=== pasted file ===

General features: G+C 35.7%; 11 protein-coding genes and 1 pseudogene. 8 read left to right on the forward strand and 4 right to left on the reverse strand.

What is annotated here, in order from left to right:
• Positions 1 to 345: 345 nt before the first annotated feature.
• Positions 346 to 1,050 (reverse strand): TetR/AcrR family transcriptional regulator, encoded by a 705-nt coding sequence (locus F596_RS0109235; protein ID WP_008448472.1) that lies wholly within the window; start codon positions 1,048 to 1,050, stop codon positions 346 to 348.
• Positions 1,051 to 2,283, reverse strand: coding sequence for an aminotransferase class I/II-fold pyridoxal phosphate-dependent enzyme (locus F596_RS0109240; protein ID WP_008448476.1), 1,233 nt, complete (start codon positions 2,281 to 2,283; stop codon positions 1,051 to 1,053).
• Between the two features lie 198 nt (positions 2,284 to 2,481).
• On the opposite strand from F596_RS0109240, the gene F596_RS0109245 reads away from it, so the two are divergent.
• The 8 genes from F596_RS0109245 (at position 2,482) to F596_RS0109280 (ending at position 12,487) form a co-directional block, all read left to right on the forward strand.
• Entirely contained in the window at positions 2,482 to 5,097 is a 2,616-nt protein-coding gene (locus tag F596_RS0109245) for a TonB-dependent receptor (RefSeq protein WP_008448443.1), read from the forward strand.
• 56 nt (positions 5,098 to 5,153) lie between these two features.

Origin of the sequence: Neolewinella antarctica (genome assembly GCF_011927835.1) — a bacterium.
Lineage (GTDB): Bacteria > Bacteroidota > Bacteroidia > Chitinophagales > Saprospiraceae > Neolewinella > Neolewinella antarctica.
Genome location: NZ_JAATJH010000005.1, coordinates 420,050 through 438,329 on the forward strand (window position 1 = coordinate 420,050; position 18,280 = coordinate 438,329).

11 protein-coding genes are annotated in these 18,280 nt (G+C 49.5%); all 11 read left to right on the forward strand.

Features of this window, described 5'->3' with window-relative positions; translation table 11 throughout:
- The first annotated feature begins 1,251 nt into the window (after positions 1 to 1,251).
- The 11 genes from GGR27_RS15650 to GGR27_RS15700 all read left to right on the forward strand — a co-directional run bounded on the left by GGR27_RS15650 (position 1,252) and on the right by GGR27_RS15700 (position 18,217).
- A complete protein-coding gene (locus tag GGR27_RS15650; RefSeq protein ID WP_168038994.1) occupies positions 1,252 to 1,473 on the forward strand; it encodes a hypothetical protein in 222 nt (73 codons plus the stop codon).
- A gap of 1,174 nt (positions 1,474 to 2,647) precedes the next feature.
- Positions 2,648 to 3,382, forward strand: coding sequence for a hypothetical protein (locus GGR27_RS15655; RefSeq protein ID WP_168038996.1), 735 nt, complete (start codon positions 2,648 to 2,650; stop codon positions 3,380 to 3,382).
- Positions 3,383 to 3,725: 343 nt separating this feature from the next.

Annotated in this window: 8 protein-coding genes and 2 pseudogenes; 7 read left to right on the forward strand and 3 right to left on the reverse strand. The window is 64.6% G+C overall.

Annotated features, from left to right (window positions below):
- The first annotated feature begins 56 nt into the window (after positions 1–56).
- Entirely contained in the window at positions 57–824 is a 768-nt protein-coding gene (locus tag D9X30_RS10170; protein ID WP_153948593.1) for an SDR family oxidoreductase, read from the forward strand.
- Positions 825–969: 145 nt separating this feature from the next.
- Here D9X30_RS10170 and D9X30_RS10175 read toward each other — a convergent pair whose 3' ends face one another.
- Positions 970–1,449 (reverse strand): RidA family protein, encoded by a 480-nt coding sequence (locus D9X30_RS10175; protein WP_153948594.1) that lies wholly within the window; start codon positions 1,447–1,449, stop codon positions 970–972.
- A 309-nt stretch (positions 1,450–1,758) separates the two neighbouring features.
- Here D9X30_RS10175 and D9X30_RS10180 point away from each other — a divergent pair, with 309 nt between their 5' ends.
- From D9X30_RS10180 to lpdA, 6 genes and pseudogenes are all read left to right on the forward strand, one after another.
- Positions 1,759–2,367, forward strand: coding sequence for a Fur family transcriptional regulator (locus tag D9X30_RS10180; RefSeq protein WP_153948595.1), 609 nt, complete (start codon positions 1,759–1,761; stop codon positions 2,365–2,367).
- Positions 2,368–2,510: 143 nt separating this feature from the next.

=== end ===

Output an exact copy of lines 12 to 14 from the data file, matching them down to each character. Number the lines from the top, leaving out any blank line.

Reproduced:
Lineage (GTDB): Bacteria > Bacteroidota > Bacteroidia > Chitinophagales > Saprospiraceae > Neolewinella > Neolewinella antarctica.
Genome location: NZ_JAATJH010000005.1, coordinates 420,050 through 438,329 on the forward strand (window position 1 = coordinate 420,050; position 18,280 = coordinate 438,329).

11 protein-coding genes are annotated in these 18,280 nt (G+C 49.5%); all 11 read left to right on the forward strand.